Browsing Bliss Awaits You

It appears you're using Internet Explorer or an early version of Edge, which is a bit like watching a black-and-white TV with "rabbit ears." You're missing symmetry, joy and actual knowledge — not only here on my website but across the internet. I suggest you upgrade to Chrome or Firefox. You’ll discover a lot more nature, maybe even actual rabbit ears.

— Bryan

A Bald Eagle off Black Head on Monhegan Island / © Bryan Pfeiffer

A Bald Eagle off Black Head on Monhegan Island / © Bryan Pfeiffer

THE USUAL RARE BIRDS HAVE ARRIVED. Yeah, it’s an oxymoron. How can rare birds be usual? Well, this is Monhegan Island, after all, where oddities (avian and human) are commodities.

Lesser Black-backed Gull near Gull Rock / © Bryan Pfeiffer

Lesser Black-backed Gull near Gull Rock on Tuesday (from a distance with my little point-and-shoot) / © Bryan Pfeiffer

Take Lark Sparrow and Dickcissel, which basically breed no closer to Maine than the Midwest. They’re regular visitors to Monhegan (and other points East) in the fall. In nearly two decades of autumn birding here, I’ve encountered these two species nearly every year.

Not to sound smug about birds out their customary range, but let’s agree that Monhegan is indeed their range. I often have more encounters with Lark Sparrows than with Black-throated Blue Warblers on this island. So far this year, I’ve seen more Prairie Warblers, which breed south of Maine, than I have Black-throated Green Warblers, which breed all over the place. In any event, our warbler list now stands at 18 — a slow, steady growth. We don’t like to rush warblers. (And we’ll see plenty more Black-throated Greens before we leave.)

Meanwhile, in other Monhegan news: Matt Schweier found a decapitated Yellow-billed Cuckoo (just the head) behind Monhegan House the other day. Did I mention that Merlins were rocketing around the Island? Monhegan Brewery has some fine beers on tap right now (good thing we’re walking — not driving — here). The fall Harvest Festival on the church lawn displayed some of the finest vegetables I’ve yet seen on this island. And last night’s Jamboree, including Ruth Einstein on violin, played to a packed house.

Monarchs are in short supply here, which is the case over much of the Northeast. But Black Saddlebag dragonflies are migrating through in unusually high numbers. They’re flying to who-knows-where. (We’re finding out.) Pictured below is one of those saddlebags from a few years ago. And below that, at long last, our bird list, with the usual odd stuff in bold, and with so many birds yet to arrive.

Oh, by the way, I took the Knitting and Yoga Adventures group on a birdwalk yesterday. Yeah, knitting, yoga and meditation — it wouldn’t be fall on Monhegan without “The Knitters,” a group of sparks, pearls, wisdom and skeins of energy. (Those Knitters really, uh, needle me, “The Birdman,” when we’re together.) But we all got mindful with the Yellow-headed Blackbird. Yep, he’s still here. Knitters and Birders — we can coexist. Go figure. After all, anything’s possible on Monhegan.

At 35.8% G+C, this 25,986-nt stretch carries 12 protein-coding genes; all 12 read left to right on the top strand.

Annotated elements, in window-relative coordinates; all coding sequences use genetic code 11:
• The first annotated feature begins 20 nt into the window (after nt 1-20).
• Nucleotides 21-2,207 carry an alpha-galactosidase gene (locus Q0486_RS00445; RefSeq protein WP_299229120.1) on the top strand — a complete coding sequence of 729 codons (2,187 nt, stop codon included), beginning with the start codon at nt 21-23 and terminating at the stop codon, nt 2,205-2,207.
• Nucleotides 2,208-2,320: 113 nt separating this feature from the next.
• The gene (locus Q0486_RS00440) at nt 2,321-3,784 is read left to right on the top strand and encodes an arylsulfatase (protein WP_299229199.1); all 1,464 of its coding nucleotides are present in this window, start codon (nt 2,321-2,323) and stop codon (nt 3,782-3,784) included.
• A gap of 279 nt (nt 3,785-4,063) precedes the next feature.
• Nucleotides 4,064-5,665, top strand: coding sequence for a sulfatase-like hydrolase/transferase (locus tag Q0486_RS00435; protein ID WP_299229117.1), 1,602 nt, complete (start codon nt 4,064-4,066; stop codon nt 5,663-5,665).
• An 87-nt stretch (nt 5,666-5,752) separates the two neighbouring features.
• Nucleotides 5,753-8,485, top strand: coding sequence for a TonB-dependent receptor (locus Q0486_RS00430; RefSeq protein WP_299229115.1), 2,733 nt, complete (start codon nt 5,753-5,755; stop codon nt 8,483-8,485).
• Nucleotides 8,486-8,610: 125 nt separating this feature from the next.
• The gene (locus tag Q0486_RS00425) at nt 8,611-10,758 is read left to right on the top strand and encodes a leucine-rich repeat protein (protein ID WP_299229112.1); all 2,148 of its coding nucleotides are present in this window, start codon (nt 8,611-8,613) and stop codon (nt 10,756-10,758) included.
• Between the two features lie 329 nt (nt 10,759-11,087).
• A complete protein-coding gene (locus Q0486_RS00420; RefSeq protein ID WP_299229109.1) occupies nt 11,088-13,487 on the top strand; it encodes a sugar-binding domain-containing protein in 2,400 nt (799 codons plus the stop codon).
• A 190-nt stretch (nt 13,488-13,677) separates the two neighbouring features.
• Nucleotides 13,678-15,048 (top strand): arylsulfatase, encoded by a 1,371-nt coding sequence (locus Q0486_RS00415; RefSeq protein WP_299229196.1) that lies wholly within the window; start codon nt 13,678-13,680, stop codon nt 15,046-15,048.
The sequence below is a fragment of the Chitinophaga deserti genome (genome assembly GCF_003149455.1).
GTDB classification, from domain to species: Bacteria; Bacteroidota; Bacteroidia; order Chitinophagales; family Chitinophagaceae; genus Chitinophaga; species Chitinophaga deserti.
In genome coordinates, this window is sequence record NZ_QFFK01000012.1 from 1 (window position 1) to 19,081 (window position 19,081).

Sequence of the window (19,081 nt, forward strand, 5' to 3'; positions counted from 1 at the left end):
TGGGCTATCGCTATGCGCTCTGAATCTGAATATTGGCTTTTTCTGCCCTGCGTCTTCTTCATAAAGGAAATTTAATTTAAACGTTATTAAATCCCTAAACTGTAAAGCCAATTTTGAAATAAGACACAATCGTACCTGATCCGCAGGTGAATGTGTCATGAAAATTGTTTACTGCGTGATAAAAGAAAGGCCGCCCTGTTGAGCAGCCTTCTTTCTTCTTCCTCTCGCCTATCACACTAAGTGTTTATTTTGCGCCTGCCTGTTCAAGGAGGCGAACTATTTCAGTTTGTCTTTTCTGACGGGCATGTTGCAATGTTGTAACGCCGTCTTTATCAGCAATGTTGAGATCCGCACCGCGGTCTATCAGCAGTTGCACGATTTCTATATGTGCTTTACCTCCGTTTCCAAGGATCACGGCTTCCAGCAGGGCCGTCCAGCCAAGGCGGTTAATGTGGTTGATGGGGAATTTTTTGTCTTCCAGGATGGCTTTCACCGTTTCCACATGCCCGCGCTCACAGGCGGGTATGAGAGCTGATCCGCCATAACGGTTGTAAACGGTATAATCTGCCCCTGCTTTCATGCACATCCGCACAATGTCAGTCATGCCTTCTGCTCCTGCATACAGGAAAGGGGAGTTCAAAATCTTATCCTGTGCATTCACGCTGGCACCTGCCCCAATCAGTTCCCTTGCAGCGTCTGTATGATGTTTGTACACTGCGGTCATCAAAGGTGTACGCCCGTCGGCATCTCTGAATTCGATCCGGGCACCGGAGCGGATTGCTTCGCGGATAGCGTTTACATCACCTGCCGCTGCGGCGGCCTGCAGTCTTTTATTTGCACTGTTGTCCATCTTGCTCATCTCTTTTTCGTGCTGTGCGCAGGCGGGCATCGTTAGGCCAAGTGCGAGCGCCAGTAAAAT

Tramea lacerata (Black Saddlebags) off Monhegan Island, Maine / © Bryan Pfeiffer

Tramea lacerata (Black Saddlebags) off Monhegan Island, Maine / © Bryan Pfeiffer

The Monhegan Island Migration List (Sep. 13-15, 2015)

  • American Black Duck
  • Mallard
  • Common Eider
  • Ring-necked Pheasant
  • Common Loon
  • Northern Gannet
  • Sharp-shinned Hawk
  • Bald Eagle
  • Greater Yellowlegs
  • Black Guillemot
  • Laughing Gull
  • Herring Gull
  • Lesser Black-backed Gull
  • Great Black-backed Gull
  • Mourning Dove
  • Ruby-throated Hummingbird
  • Belted Kingfisher
  • Downy Woodpecker
  • Northern Flicker
  • American Kestrel
  • Merlin
  • Peregrine Falcon
  • Eastern Wood-Pewee
  • Least Flycatcher
  • Eastern Kingbird
  • Warbling Vireo
  • Philadelphia Vireo
  • Red-eyed Vireo
  • Blue Jay
  • American Crow
  • Common Raven
  • Barn Swallow
  • Black-capped Chickadee
  • Red-breasted Nuthatch
  • House Wren
  • Carolina Wren
  • Golden-crowned Kinglet
  • Ruby-crowned Kinglet
  • American Robin
  • Gray Catbird
  • Brown Thrasher
  • European Starling
  • Cedar Waxwing
  • Northern Waterthrush
  • Black-and-white Warbler
  • Tennessee Warbler
  • Nashville Warbler
  • Common Yellowthroat
  • American Redstart
  • Cape May Warbler
  • Northern Parula
  • Magnolia Warbler
  • Blackburnian Warbler
  • Yellow Warbler
  • Blackpoll Warbler
  • Black-throated Blue Warbler
  • Palm Warbler
  • Yellow-rumped Warbler
  • Prairie Warbler
  • Black-throated Green Warbler
  • Wilson’s Warbler
  • Yellow-breasted Chat
  • Lark Sparrow
  • White-throated Sparrow
  • Song Sparrow
  • Northern Cardinal
  • Rose-breasted Grosbeak
  • Dickcissel
  • Bobolink
  • Red-winged Blackbird
  • Yellow-headed Blackbird
  • Common Grackle
  • Brown-headed Cowbird
  • Pine Siskin
  • American Goldfinch
6 comments
  1. Ann Lewis says:

    Wow! Knitting, yoga, and birding! Who knew all three could be had on the same trip! Still hoping to join your Monhegan trip some year, Bryan. Sounds like some great birding in a great place.

  2. Donna Cundy says:

    Great list. I fed a Lark Sparrow through a blizzard last winter. He camped out in my dog house. Oh – and I’m planting milkweed for the monarchs!

    • Bryan says:

      Awesome! Those Lark Sparrows are hearty beasts (like year-rounders)!
      And nice work on the milkweed. Now how we gonna get rid of all the black swallow-wort!? 🙂

  3. Love Monheagan, not been there in a while.

  4. Dudley says:

    Well, given this list, I might have to join the knitters and come early next year! Please hold those warblers (and others) right where they are until we get there, and keep the yarns coming. Love ’em.

Leave a Reply to capteagleeyes Cancel reply

Your email address will not be published. Required fields are marked *